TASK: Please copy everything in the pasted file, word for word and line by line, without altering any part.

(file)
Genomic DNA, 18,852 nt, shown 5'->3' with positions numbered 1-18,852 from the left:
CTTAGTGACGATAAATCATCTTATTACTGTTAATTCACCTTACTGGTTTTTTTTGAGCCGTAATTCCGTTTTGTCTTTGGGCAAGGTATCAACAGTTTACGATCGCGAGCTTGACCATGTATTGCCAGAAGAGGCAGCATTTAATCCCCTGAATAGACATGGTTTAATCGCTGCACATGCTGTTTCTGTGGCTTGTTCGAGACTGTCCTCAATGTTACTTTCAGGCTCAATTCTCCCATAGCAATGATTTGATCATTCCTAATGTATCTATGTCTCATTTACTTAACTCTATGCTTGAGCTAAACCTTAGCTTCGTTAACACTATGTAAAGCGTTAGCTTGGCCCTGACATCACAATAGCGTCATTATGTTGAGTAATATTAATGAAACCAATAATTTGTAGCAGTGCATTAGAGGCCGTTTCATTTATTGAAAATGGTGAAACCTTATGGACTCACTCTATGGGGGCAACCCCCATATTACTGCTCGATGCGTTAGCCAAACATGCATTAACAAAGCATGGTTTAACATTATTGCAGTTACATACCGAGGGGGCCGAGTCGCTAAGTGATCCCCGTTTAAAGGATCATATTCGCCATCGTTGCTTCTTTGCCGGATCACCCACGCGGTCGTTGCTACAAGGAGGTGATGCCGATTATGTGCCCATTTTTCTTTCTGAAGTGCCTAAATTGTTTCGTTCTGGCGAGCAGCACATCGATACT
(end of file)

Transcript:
Genomic DNA, 18,852 nt, shown 5'->3' with positions numbered 1-18,852 from the left:
CTTAGTGACGATAAATCATCTTATTACTGTTAATTCACCTTACTGGTTTTTTTTGAGCCGTAATTCCGTTTTGTCTTTGGGCAAGGTATCAACAGTTTACGATCGCGAGCTTGACCATGTATTGCCAGAAGAGGCAGCATTTAATCCCCTGAATAGACATGGTTTAATCGCTGCACATGCTGTTTCTGTGGCTTGTTCGAGACTGTCCTCAATGTTACTTTCAGGCTCAATTCTCCCATAGCAATGATTTGATCATTCCTAATGTATCTATGTCTCATTTACTTAACTCTATGCTTGAGCTAAACCTTAGCTTCGTTAACACTATGTAAAGCGTTAGCTTGGCCCTGACATCACAATAGCGTCATTATGTTGAGTAATATTAATGAAACCAATAATTTGTAGCAGTGCATTAGAGGCCGTTTCATTTATTGAAAATGGTGAAACCTTATGGACTCACTCTATGGGGGCAACCCCCATATTACTGCTCGATGCGTTAGCCAAACATGCATTAACAAAGCATGGTTTAACATTATTGCAGTTACATACCGAGGGGGCCGAGTCGCTAAGTGATCCCCGTTTAAAGGATCATATTCGCCATCGTTGCTTCTTTGCCGGATCACCCACGCGGTCGTTGCTACAAGGAGGTGATGCCGATTATGTGCCCATTTTTCTTTCTGAAGTGCCTAAATTGTTTCGTTCTGGCGAGCAGCACATCGATACT